Instead, the jury heard a computerized “Let’s Get It On,” based on the original sheet music. It was a cold and disembodied performance, complete with a robotic vocal that sounded as if it were coming from a Speak & Spell toy — a bizarre interpretation for one of the most erotic songs of all time.
4. Ed Sheeran showed two very different sides.
Sheeran attended every day of testimony in the trial, and on the stand he could be charming, demonstrating his songwriting with a guitar. He recounted his determination as a 17-year-old aspiring musician to play every open-mic night in London, and said he writes as many as eight or nine songs a day.
But Sheeran, 32, was also at times belligerent and angry. He attacked the testimony of Alexander Stewart, a musicologist testifying for the plaintiffs, as “criminal.” Under cross-examination, he interrupted Patrick R. Frank, a lawyer for the plaintiffs who questioned Sheeran’s testimony about the chords he played, challenging him, “Do you believe this?”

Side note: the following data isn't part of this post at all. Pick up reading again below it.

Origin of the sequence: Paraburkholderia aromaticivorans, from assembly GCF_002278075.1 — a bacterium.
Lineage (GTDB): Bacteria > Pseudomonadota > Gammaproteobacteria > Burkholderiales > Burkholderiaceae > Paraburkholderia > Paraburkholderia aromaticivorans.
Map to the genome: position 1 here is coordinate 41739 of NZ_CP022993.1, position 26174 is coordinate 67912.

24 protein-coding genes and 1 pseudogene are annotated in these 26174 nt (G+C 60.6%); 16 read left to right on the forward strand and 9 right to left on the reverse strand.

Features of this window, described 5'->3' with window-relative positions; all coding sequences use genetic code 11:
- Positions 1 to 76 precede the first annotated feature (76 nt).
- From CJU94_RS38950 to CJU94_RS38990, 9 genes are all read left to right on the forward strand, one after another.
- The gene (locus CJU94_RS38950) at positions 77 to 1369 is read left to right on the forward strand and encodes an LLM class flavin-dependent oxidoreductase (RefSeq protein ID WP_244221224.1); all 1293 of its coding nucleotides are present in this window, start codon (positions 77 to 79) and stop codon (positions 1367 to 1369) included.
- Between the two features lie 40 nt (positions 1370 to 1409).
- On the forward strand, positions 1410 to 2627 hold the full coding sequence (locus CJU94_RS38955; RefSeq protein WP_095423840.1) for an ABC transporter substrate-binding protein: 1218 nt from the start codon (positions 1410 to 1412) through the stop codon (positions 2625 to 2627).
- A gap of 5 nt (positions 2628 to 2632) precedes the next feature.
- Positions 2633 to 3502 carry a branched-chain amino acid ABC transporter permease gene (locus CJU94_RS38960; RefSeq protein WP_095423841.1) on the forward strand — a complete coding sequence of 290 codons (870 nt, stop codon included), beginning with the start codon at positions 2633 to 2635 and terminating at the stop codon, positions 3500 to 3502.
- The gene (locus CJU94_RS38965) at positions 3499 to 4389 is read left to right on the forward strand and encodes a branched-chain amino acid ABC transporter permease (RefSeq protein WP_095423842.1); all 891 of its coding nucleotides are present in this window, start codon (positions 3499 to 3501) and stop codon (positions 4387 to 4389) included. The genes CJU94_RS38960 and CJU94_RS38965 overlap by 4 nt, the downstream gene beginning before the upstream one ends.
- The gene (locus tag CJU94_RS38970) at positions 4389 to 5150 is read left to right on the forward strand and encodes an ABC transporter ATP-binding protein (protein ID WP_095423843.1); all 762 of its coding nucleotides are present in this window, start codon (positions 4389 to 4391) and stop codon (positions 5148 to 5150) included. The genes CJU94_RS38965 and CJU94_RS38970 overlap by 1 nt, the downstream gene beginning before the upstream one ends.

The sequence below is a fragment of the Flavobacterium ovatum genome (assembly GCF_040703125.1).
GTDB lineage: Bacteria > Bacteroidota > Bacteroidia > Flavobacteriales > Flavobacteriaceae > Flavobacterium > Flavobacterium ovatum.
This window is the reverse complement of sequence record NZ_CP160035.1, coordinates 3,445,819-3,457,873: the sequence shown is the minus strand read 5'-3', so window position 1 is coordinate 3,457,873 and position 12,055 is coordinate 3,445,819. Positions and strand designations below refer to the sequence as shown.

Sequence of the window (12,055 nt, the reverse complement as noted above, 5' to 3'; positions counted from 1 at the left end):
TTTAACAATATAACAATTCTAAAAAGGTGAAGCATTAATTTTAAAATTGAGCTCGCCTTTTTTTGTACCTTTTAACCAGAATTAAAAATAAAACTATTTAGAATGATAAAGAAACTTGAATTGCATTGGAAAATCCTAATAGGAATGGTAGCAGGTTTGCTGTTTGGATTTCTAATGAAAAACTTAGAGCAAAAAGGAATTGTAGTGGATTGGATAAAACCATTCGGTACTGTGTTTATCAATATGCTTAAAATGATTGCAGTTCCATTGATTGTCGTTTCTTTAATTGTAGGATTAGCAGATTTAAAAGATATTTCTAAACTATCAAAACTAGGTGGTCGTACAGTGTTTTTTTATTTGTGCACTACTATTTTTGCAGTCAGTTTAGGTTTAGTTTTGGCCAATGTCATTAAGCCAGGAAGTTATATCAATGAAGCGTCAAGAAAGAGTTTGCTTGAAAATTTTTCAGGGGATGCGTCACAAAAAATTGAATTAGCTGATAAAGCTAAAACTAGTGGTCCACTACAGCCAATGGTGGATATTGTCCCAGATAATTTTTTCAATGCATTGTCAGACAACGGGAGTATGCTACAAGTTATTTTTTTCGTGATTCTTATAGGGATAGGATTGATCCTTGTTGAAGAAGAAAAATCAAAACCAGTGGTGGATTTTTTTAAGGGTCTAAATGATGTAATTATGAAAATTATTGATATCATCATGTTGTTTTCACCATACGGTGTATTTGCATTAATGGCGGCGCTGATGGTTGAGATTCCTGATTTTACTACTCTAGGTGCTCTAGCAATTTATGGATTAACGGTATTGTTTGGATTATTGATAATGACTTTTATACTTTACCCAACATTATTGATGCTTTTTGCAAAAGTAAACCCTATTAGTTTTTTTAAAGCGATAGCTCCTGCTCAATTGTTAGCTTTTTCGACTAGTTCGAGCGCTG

5. Musicologists can be vicious to each other.
A key part of any music copyright trial is the testimony of musicologists hired as expert witnesses for each side, who present dry, abstract analyses of the music.
At the Sheeran trial, the two experts also seemed to take every opportunity to put each other down. Stewart, a professor at the University of Vermont, portrayed his counterpart, Lawrence Ferrara of New York University, as struggling to find persuasive “prior art” — citations from music history that would undermine the originality of “Let’s Get It On.”
Ferrara fired back. He dismissed Stewart’s estimate that 70 percent of “Thinking Out Loud” had been taken from “Let’s Get It On” as “ridiculous” and “outlandish.” Stewart’s hypothesis that Sheeran had mimicked some of Gaye’s melodies, Ferrara said, was, “to be perfectly honest, absurd.” Other conclusions by Stewart were “farcical” and “ludicrous,” Ferrara said. For musicologists, these were fireworks.